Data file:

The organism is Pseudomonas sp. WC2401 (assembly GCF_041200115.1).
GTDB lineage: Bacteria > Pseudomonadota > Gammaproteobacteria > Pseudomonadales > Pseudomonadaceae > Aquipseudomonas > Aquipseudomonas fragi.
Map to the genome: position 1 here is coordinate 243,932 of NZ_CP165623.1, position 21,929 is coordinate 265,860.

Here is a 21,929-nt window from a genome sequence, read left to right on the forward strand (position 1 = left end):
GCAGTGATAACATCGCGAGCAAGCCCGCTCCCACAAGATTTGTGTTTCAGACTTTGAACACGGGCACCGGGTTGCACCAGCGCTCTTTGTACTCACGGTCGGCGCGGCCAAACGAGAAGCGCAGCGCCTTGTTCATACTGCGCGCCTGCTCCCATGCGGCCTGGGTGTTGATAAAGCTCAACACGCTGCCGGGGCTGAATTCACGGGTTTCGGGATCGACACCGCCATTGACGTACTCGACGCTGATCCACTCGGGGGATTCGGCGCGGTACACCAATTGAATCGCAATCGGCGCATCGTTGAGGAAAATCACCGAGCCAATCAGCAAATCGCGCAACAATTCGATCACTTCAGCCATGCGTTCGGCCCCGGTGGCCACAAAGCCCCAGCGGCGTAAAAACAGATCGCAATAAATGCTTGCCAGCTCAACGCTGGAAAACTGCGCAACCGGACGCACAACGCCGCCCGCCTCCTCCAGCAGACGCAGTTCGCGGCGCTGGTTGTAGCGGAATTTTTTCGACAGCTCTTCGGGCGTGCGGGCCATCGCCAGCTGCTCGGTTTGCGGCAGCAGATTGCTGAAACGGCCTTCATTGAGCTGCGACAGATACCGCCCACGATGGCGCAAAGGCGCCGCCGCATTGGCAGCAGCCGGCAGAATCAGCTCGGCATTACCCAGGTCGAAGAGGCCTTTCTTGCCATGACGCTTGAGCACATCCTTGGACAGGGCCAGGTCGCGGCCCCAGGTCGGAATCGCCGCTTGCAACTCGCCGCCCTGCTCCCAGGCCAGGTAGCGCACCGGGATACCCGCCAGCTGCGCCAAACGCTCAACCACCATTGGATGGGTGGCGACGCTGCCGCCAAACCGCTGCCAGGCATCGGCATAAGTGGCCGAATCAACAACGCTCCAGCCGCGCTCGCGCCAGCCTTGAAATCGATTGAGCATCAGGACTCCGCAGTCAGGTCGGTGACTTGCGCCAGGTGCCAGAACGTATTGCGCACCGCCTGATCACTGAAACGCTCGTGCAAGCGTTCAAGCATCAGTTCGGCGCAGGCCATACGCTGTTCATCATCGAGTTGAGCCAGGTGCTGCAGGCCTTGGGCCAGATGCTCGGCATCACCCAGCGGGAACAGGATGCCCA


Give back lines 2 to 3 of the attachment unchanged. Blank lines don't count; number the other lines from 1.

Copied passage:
GTDB lineage: Bacteria > Pseudomonadota > Gammaproteobacteria > Pseudomonadales > Pseudomonadaceae > Aquipseudomonas > Aquipseudomonas fragi.
Map to the genome: position 1 here is coordinate 243,932 of NZ_CP165623.1, position 21,929 is coordinate 265,860.